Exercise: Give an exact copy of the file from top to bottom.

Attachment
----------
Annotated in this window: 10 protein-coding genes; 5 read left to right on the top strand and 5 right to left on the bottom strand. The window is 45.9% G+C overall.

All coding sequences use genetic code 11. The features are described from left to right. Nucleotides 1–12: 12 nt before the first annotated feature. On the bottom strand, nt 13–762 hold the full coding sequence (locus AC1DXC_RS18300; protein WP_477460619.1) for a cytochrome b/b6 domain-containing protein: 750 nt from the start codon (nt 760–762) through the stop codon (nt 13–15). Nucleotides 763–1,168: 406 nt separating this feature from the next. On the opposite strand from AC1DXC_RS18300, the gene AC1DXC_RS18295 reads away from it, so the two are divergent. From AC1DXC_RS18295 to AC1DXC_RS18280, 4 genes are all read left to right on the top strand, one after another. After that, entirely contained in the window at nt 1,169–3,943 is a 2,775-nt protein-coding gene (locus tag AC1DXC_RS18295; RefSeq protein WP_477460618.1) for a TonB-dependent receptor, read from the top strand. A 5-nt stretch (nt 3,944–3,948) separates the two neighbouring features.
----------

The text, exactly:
Annotated in this window: 10 protein-coding genes; 5 read left to right on the top strand and 5 right to left on the bottom strand. The window is 45.9% G+C overall.

All coding sequences use genetic code 11. The features are described from left to right. Nucleotides 1–12: 12 nt before the first annotated feature. On the bottom strand, nt 13–762 hold the full coding sequence (locus AC1DXC_RS18300; protein WP_477460619.1) for a cytochrome b/b6 domain-containing protein: 750 nt from the start codon (nt 760–762) through the stop codon (nt 13–15). Nucleotides 763–1,168: 406 nt separating this feature from the next. On the opposite strand from AC1DXC_RS18300, the gene AC1DXC_RS18295 reads away from it, so the two are divergent. From AC1DXC_RS18295 to AC1DXC_RS18280, 4 genes are all read left to right on the top strand, one after another. After that, entirely contained in the window at nt 1,169–3,943 is a 2,775-nt protein-coding gene (locus tag AC1DXC_RS18295; RefSeq protein WP_477460618.1) for a TonB-dependent receptor, read from the top strand. A 5-nt stretch (nt 3,944–3,948) separates the two neighbouring features.